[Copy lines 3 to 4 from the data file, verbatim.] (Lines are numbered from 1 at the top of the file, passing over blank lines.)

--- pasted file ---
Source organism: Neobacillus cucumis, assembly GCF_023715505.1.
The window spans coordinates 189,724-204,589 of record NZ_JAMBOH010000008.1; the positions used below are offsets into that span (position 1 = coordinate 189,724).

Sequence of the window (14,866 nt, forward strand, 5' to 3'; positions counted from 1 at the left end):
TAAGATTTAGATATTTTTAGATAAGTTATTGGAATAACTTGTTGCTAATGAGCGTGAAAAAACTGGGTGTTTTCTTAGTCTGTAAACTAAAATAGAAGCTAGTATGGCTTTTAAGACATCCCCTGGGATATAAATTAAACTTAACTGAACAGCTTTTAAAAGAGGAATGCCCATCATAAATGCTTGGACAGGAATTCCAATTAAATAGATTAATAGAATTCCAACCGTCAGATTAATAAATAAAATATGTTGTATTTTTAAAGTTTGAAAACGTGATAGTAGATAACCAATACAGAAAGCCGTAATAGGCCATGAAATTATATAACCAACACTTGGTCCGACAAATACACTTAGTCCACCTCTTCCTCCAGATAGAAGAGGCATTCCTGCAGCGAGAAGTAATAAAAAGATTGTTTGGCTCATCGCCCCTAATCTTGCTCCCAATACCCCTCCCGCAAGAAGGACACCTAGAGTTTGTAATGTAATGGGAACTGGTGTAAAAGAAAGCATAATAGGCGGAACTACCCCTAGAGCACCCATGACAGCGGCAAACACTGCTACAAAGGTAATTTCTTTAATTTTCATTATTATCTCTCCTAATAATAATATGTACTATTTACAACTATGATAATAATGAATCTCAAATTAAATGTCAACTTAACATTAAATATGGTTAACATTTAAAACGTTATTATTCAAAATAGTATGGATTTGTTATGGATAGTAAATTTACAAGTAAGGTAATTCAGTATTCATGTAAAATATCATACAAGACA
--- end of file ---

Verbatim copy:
Sequence of the window (14,866 nt, forward strand, 5' to 3'; positions counted from 1 at the left end):
TAAGATTTAGATATTTTTAGATAAGTTATTGGAATAACTTGTTGCTAATGAGCGTGAAAAAACTGGGTGTTTTCTTAGTCTGTAAACTAAAATAGAAGCTAGTATGGCTTTTAAGACATCCCCTGGGATATAAATTAAACTTAACTGAACAGCTTTTAAAAGAGGAATGCCCATCATAAATGCTTGGACAGGAATTCCAATTAAATAGATTAATAGAATTCCAACCGTCAGATTAATAAATAAAATATGTTGTATTTTTAAAGTTTGAAAACGTGATAGTAGATAACCAATACAGAAAGCCGTAATAGGCCATGAAATTATATAACCAACACTTGGTCCGACAAATACACTTAGTCCACCTCTTCCTCCAGATAGAAGAGGCATTCCTGCAGCGAGAAGTAATAAAAAGATTGTTTGGCTCATCGCCCCTAATCTTGCTCCCAATACCCCTCCCGCAAGAAGGACACCTAGAGTTTGTAATGTAATGGGAACTGGTGTAAAAGAAAGCATAATAGGCGGAACTACCCCTAGAGCACCCATGACAGCGGCAAACACTGCTACAAAGGTAATTTCTTTAATTTTCATTATTATCTCTCCTAATAATAATATGTACTATTTACAACTATGATAATAATGAATCTCAAATTAAATGTCAACTTAACATTAAATATGGTTAACATTTAAAACGTTATTATTCAAAATAGTATGGATTTGTTATGGATAGTAAATTTACAAGTAAGGTAATTCAGTATTCATGTAAAATATCATACAAGACA